Cory was thrown into a water-filled ditch. His comrades pulled him out, but he wasn’t breathing.
This particular mission included a medic, quite unusual but fortunately timed. The severe damage to Cory’s skull didn’t deter the medic and his comrades from working quickly to resuscitate him.
He was taken by helicopter to Kandahar, then to Bagram for surgery and eventually moved to Landstuhl Regional Medical Center in Germany, where he was reunited with his family, including Shelby, who was an Army nurse and officer.
After two weeks, still in a coma, he was transported stateside to Bethesda Naval Hospital. That was followed by many surgeries, as he struggled to recover from the shrapnel wounds to his brain.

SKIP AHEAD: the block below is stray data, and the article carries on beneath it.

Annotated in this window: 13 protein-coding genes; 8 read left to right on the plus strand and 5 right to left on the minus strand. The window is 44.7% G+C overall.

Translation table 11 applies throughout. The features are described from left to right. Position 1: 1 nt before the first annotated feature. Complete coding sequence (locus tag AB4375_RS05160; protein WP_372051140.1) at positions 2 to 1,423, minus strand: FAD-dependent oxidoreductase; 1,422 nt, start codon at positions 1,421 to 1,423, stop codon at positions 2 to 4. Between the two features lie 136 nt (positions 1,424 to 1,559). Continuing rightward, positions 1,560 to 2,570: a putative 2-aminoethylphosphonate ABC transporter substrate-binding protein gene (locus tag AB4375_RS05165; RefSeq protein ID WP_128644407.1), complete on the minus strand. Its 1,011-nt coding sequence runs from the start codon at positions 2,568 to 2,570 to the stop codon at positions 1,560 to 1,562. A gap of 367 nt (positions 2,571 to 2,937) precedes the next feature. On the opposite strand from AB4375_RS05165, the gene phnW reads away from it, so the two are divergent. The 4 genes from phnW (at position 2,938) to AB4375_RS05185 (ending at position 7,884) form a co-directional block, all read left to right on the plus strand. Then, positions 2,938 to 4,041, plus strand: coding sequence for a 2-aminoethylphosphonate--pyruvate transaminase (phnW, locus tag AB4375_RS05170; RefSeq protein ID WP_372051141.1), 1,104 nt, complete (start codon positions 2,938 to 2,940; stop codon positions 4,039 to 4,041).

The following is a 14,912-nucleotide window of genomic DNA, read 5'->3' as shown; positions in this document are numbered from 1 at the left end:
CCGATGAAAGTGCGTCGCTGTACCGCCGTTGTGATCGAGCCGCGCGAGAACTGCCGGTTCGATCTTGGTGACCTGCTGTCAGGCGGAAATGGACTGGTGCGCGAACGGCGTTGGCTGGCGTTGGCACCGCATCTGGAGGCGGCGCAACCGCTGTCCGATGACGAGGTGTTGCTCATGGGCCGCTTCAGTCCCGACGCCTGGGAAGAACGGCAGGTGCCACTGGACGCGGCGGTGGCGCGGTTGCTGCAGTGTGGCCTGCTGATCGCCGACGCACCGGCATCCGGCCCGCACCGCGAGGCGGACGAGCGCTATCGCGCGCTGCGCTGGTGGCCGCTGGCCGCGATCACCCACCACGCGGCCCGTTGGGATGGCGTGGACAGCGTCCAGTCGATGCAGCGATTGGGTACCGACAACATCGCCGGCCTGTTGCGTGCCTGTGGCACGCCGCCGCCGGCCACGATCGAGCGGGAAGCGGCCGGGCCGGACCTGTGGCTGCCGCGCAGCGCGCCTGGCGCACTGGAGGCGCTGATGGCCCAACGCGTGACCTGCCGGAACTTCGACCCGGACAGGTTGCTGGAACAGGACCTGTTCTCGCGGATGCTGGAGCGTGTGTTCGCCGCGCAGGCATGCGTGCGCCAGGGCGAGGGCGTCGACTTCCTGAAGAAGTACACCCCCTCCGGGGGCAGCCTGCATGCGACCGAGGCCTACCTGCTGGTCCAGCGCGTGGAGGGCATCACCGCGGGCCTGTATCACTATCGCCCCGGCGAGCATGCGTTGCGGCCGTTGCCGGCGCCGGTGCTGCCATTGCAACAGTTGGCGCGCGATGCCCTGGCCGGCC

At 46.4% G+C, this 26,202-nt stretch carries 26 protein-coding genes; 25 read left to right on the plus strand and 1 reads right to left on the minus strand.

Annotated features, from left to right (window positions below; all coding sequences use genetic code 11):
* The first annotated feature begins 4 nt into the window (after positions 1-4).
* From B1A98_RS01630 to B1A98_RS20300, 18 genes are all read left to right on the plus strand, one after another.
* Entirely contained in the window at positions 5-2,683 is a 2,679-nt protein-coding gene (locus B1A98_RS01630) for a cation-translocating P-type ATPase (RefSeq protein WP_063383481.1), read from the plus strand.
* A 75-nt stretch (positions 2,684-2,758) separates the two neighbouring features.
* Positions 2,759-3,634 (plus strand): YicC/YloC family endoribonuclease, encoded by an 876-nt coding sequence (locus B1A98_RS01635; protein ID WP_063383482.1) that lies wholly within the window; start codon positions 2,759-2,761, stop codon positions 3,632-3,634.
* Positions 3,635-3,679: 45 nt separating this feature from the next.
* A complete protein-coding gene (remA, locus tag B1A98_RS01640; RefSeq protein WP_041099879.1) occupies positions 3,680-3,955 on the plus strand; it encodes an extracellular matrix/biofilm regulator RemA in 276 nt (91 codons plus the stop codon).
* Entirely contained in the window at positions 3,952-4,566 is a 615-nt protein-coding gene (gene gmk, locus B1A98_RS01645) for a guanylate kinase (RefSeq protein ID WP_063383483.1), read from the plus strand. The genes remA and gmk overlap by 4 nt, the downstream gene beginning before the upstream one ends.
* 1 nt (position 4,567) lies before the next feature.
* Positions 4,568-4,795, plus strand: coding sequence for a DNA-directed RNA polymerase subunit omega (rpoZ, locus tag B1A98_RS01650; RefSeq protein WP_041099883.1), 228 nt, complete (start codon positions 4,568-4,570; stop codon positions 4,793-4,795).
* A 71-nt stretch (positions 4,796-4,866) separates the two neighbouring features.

He was transferred to James Haley VA Hospital in Tampa for rehab, then to Casa Colina in Pomona, Calif., eventually moving to the transitional living center there.
Some days during recovery were good, some not so good, but Cory never gave up.
He moved back to Arizona last spring and is now living on his own, a short distance from his parents, waiting to purchase a home that will be renovated for him.
To know Cory is to love him. To know his family is to love them, too.
Craig and Anne put their lives on hold to be by Cory’s bedside and at his rehab sessions. They work together, always mindful that he has made amazing strides in his recovery but that he isn’t the only wounded soldier out there.
During President Obama’s State of the Union address, he recognized Cory’s determination to recover from his war injuries. Cory received a long-lasting standing ovation from everyone in the room.
“My fellow Americans, men and women like Cory remind us that America has never come easy,” Obama said. “Our freedom, our democracy, has never been easy. Sometimes we stumble; we make mistakes; we get frustrated or discouraged. But for more than 200 years, we have put those things aside and placed our collective shoulder to the wheel of progress — to create and build and expand the possibilities of individual achievement.”